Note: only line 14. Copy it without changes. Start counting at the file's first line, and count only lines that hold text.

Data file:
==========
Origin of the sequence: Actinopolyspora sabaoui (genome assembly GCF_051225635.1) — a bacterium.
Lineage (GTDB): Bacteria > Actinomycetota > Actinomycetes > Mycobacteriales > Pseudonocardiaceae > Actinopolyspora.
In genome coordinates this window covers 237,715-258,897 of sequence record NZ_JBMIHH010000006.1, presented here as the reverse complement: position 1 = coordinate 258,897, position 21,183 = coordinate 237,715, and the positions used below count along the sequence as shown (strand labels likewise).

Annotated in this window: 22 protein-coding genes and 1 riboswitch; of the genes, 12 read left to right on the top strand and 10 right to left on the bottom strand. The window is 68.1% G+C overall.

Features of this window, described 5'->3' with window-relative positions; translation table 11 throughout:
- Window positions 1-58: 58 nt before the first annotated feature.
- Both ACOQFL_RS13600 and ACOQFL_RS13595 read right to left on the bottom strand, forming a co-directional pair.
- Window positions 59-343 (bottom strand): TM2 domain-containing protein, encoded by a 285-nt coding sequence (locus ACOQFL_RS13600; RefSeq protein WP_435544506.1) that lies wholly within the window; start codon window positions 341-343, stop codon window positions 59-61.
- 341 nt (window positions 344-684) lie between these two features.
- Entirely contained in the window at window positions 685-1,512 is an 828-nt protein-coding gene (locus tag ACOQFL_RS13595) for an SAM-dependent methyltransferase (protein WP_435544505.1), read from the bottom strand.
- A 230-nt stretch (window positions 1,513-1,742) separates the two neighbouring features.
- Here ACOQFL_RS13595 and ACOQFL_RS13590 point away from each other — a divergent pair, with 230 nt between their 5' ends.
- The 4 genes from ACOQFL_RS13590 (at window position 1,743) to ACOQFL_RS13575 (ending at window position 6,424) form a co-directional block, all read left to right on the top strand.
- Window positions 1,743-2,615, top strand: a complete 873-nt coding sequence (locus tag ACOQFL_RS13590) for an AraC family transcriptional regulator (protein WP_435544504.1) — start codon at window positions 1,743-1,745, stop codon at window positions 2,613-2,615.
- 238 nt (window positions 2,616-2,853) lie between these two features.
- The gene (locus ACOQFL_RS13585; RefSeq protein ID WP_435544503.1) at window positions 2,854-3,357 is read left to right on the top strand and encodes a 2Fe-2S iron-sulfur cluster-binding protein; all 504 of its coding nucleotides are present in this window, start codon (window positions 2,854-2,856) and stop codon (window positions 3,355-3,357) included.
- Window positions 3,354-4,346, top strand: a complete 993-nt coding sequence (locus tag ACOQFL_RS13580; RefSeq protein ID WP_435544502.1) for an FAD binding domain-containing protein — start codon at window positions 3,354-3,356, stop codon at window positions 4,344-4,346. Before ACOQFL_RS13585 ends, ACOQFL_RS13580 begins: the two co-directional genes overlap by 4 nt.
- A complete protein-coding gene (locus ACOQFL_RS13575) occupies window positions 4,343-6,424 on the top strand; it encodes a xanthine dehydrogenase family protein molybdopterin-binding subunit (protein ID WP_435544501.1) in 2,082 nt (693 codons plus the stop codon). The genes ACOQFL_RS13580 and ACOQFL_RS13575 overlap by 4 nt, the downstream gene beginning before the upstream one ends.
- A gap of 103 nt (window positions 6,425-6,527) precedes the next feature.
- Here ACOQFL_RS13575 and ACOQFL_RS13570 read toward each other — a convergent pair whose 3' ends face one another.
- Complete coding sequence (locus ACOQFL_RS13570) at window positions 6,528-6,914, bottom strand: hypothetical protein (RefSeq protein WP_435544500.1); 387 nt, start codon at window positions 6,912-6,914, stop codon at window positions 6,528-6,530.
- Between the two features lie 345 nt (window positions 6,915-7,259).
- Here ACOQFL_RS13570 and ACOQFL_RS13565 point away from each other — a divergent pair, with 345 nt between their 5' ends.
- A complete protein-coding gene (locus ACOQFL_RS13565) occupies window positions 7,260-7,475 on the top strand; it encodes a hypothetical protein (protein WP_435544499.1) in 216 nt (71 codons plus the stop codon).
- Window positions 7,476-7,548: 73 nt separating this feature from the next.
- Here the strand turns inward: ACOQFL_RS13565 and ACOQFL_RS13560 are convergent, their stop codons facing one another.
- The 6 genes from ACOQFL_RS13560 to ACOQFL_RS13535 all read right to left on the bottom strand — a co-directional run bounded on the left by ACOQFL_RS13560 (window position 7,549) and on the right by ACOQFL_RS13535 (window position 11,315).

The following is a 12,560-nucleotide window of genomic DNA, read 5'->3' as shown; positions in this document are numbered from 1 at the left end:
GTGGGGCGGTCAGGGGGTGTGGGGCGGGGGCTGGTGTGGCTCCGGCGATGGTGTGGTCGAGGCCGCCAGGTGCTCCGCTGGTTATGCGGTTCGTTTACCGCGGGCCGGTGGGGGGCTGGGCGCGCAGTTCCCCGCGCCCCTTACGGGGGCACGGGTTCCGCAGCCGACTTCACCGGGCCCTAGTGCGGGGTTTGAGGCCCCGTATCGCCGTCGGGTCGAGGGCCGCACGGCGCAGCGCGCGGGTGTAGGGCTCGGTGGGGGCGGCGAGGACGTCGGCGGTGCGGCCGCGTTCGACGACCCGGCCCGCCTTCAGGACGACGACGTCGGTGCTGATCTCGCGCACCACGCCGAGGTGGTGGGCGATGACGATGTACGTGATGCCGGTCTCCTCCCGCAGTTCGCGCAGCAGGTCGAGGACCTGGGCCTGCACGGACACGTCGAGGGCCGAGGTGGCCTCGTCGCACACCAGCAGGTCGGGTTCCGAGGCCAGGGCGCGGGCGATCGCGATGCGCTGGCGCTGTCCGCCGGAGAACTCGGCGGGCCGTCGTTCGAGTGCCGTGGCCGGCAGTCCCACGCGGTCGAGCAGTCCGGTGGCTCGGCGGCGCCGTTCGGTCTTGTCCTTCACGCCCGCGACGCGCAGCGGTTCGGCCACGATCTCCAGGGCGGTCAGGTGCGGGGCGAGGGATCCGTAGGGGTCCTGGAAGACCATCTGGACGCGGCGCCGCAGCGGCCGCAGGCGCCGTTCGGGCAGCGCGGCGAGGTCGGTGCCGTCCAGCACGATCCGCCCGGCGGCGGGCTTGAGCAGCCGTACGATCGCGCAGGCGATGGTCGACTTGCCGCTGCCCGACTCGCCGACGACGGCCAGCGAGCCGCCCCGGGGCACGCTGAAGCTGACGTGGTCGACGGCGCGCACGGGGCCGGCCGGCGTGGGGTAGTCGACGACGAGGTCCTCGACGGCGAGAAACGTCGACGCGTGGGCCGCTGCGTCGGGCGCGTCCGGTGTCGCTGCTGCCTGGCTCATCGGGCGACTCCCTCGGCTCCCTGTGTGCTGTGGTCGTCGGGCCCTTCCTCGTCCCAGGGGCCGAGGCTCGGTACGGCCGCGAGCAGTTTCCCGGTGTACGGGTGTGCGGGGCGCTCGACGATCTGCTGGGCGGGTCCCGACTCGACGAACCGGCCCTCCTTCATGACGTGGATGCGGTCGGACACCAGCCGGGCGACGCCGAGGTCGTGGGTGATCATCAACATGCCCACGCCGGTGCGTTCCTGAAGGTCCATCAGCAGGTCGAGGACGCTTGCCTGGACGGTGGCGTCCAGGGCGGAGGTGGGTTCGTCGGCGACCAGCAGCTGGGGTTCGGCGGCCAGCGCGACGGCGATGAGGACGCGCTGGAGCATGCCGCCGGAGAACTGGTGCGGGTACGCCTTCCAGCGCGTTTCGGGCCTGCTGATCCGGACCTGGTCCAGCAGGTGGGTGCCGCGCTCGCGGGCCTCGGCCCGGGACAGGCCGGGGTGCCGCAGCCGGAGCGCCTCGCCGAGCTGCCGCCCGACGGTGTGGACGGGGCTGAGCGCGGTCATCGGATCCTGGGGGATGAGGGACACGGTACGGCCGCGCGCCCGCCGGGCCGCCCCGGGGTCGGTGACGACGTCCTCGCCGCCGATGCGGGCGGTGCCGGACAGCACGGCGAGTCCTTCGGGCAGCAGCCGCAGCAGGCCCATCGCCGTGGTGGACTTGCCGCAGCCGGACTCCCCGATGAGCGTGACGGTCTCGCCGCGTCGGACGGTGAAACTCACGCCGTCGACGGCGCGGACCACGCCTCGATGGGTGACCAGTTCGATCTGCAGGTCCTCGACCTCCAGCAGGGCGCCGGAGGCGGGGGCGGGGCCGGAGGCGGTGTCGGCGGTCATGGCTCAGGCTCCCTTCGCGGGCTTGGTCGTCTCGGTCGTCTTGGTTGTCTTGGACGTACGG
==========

- Window positions 1,743-2,615, top strand: a complete 873-nt coding sequence (locus tag ACOQFL_RS13590) for an AraC family transcriptional regulator (protein WP_435544504.1) — start codon at window positions 1,743-1,745, stop codon at window positions 2,613-2,615.